Why HBO shows the same crap over and over …

Here’s an interesting thread at Mobius about a movie guide that was published by HBO and gave its very lowest rating to stuff like 8 ½, The Exterminating Angel and Rules of the Game while showering Crocodile Dundee and Rocky with five-star hosannas. Turns out that, if you read the fine print, HBO claims to have come up with these star ratings by surveying viewers of HBO and Cinemax! So you’re really getting a look into the mindset of your typical cable-TV viewer, circa the mid-1980s. No wonder the movie channels all run to the lowbrow these days. At any rate, I got the first hints of a serious film education from sitting up late at night watching HBO and Cinemax in my bedroom. From the Life of the Marionettes may have been the first foreign film I ever saw. Either that or The Discreet Charm of the Bourgeoisie. Anyway, enough about me. Here’s the real nugget—according to Mark Ferguson, it looks like HBO Latino is running La Comunidad, the most recent horror movie by Alex de la Iglesia, whose El día de la bestia and Muertos de risa are both great fun. The thing is, this one is still undistributed in the U.S. I guess it doesn’t have subtitles, but if you speak Spanish you may want to tune in.

Some unexpected news — the BBFC, which was noted once upon a time for decreeing that certain extremely violent horror movies were “video nasties” that could not be legally released in the U.K., has gone soft on the subject of slasher flicks. Jason X, which required edits in order to get an R rating in the U.S., passed uncut with a 15. Sure seems like a new direction for the Brits. In not entirely unrelated news, some poor schlep in Dallas was just sentenced to six months in jail for selling a comic book. First they come for the comic books, next they’ll came for Fat Girl and Sex and Lucia (the latter of which you already can’t advertise in Seattle’s daily newspapers).

I’m listening to a fairly amazing piece of work right now — Freelance Hellraiser’s “Star Wars vs. Hatiris,” which seamlessly meshes “Throne Room and Finale” from the John Williams movie score with something (apparently) called “Space Invader” by someone called Hatiris. No, it’s not as good as the one where he mixes Christina Aguilera and The Strokes and comes up with something far more significant than either. But it’s still quite something. It’s on The Best Bootlegs in the World Ever, available at your nearest dodgy record shop. I suppose it’s fair game to download it, too.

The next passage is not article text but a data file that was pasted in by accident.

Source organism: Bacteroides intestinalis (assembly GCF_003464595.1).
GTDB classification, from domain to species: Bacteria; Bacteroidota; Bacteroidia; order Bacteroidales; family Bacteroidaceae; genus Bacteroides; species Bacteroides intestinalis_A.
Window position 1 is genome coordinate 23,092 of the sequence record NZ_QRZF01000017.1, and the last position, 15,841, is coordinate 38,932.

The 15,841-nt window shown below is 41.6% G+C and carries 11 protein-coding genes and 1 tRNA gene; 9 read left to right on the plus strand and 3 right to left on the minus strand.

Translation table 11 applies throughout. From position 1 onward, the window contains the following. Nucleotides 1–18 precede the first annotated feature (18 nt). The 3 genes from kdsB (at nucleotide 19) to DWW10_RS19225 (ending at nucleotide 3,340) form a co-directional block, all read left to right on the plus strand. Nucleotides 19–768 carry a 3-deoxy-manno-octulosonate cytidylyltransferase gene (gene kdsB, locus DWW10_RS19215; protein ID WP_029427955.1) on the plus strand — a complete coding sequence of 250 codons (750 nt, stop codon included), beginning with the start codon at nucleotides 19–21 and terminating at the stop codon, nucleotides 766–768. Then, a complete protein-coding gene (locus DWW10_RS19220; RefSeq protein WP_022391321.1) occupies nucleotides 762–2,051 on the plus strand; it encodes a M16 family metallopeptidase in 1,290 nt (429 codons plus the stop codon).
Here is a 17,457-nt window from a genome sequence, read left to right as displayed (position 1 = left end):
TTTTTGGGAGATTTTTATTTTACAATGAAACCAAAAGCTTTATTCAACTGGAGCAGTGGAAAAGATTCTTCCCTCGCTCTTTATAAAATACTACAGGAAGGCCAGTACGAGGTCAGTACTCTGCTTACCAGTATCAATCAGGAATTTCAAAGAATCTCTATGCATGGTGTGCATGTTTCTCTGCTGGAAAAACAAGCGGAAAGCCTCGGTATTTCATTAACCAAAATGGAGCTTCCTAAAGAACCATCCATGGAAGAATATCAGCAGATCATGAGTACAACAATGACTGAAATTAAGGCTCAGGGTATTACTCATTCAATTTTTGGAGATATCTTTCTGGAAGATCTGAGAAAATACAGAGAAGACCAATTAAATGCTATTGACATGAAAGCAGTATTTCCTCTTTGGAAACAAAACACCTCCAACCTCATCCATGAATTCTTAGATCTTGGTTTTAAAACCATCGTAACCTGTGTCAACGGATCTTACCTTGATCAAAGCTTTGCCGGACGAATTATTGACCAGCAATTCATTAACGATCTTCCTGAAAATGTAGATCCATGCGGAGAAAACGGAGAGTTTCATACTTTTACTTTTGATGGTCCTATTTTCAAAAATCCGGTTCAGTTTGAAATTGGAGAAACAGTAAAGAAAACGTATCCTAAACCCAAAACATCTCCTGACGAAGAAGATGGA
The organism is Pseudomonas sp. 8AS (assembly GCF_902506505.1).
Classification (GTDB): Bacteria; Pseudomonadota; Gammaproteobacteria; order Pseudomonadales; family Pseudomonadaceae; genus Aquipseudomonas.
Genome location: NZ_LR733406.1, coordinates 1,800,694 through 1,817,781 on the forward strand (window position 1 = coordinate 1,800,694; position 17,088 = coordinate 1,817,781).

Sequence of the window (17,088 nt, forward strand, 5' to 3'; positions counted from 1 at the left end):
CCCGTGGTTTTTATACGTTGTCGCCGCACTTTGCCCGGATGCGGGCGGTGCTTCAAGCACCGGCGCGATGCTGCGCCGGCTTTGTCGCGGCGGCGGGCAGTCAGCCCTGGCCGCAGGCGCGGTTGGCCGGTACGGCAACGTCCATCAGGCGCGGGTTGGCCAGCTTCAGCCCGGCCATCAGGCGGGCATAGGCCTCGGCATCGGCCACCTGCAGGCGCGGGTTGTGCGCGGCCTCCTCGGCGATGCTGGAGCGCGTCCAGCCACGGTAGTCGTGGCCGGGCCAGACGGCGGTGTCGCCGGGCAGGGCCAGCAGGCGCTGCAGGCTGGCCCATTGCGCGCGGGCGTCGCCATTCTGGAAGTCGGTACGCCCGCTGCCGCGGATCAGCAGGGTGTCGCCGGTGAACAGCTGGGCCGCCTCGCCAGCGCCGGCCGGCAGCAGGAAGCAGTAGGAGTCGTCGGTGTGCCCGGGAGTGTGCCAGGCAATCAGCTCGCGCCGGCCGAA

Back to the subject of DVD, it’s probably worth pointing out for anyone who doesn’t know that Miramax’s new version of Heavenly Creatures, due September 24, will be the longer version that was shown in Australia and New Zealand, rather than the shorter version that was edited (with Peter Jackson’s blessing, so the story goes) by Miramax for the rest of the world. This is good news for sure, though you’ve got to figure that enough material exists somewhere for a super-special edition of this title, one of my favorite films of the last decade—Peter Jackson was the guy, after all, who released a four-hour laserdisc documentary about The Frighteners . I want to see Kate Winslet‘s screen tests!

And, hey, who says Miramax is out of ideas? The geniuses there have cut a deal that will have Coors sponsoring premieres of Miramax films. In return, Characters will be draining cans of Coors in 15 films over the next three years, including A View From the Top and Duplex, according to the AP. (Hey — somebody has to drink that shit.) Miramax joins Nascar, the NFL, Dr. Dre and Kid Rock in the Coors camp. Nice!

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